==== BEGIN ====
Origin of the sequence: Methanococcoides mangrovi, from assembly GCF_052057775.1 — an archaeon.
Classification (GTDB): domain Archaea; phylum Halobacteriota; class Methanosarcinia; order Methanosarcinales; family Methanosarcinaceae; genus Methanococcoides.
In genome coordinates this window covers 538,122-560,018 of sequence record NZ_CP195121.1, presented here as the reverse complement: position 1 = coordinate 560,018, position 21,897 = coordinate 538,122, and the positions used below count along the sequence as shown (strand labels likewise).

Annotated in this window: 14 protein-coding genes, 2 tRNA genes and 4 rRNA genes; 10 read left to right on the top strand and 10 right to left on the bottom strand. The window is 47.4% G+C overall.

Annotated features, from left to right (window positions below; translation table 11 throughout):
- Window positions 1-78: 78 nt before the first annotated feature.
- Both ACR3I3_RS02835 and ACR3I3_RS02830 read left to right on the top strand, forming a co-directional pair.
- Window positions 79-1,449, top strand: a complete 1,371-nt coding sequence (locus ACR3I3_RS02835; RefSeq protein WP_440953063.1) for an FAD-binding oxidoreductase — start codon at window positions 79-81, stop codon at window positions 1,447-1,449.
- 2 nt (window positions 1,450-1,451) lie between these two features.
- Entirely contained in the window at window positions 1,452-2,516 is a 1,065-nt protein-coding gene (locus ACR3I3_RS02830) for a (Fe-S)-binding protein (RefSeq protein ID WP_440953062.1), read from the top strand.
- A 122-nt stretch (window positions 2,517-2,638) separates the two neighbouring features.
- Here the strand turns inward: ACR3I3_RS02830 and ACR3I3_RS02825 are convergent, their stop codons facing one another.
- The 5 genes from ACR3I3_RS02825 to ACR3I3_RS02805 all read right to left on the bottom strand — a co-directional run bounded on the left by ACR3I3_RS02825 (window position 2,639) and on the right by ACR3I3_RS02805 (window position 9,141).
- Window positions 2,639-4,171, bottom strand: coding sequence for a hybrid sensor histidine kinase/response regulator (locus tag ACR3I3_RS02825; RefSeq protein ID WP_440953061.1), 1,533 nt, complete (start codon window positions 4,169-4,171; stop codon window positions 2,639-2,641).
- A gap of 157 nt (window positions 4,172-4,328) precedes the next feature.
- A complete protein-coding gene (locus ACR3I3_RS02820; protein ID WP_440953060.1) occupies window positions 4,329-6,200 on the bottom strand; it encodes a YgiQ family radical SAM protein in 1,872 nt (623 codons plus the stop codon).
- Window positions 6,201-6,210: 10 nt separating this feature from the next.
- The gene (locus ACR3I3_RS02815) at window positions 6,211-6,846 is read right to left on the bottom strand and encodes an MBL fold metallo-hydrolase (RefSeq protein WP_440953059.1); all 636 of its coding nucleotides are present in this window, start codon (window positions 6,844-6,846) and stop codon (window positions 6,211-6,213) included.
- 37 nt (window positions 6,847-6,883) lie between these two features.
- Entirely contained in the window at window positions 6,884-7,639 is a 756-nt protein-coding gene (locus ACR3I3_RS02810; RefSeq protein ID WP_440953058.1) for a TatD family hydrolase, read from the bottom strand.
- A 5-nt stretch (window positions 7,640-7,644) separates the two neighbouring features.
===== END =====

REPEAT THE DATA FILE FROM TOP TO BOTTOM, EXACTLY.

Origin of the sequence: Methanococcoides mangrovi, from assembly GCF_052057775.1 — an archaeon.
Classification (GTDB): domain Archaea; phylum Halobacteriota; class Methanosarcinia; order Methanosarcinales; family Methanosarcinaceae; genus Methanococcoides.
In genome coordinates this window covers 538,122-560,018 of sequence record NZ_CP195121.1, presented here as the reverse complement: position 1 = coordinate 560,018, position 21,897 = coordinate 538,122, and the positions used below count along the sequence as shown (strand labels likewise).

Annotated in this window: 14 protein-coding genes, 2 tRNA genes and 4 rRNA genes; 10 read left to right on the top strand and 10 right to left on the bottom strand. The window is 47.4% G+C overall.

Annotated features, from left to right (window positions below; translation table 11 throughout):
- Window positions 1-78: 78 nt before the first annotated feature.
- Both ACR3I3_RS02835 and ACR3I3_RS02830 read left to right on the top strand, forming a co-directional pair.
- Window positions 79-1,449, top strand: a complete 1,371-nt coding sequence (locus ACR3I3_RS02835; RefSeq protein WP_440953063.1) for an FAD-binding oxidoreductase — start codon at window positions 79-81, stop codon at window positions 1,447-1,449.
- 2 nt (window positions 1,450-1,451) lie between these two features.
- Entirely contained in the window at window positions 1,452-2,516 is a 1,065-nt protein-coding gene (locus ACR3I3_RS02830) for a (Fe-S)-binding protein (RefSeq protein ID WP_440953062.1), read from the top strand.
- A 122-nt stretch (window positions 2,517-2,638) separates the two neighbouring features.
- Here the strand turns inward: ACR3I3_RS02830 and ACR3I3_RS02825 are convergent, their stop codons facing one another.
- The 5 genes from ACR3I3_RS02825 to ACR3I3_RS02805 all read right to left on the bottom strand — a co-directional run bounded on the left by ACR3I3_RS02825 (window position 2,639) and on the right by ACR3I3_RS02805 (window position 9,141).
- Window positions 2,639-4,171, bottom strand: coding sequence for a hybrid sensor histidine kinase/response regulator (locus tag ACR3I3_RS02825; RefSeq protein ID WP_440953061.1), 1,533 nt, complete (start codon window positions 4,169-4,171; stop codon window positions 2,639-2,641).
- A gap of 157 nt (window positions 4,172-4,328) precedes the next feature.
- A complete protein-coding gene (locus ACR3I3_RS02820; protein ID WP_440953060.1) occupies window positions 4,329-6,200 on the bottom strand; it encodes a YgiQ family radical SAM protein in 1,872 nt (623 codons plus the stop codon).
- Window positions 6,201-6,210: 10 nt separating this feature from the next.
- The gene (locus ACR3I3_RS02815) at window positions 6,211-6,846 is read right to left on the bottom strand and encodes an MBL fold metallo-hydrolase (RefSeq protein WP_440953059.1); all 636 of its coding nucleotides are present in this window, start codon (window positions 6,844-6,846) and stop codon (window positions 6,211-6,213) included.
- 37 nt (window positions 6,847-6,883) lie between these two features.
- Entirely contained in the window at window positions 6,884-7,639 is a 756-nt protein-coding gene (locus ACR3I3_RS02810; RefSeq protein ID WP_440953058.1) for a TatD family hydrolase, read from the bottom strand.
- A 5-nt stretch (window positions 7,640-7,644) separates the two neighbouring features.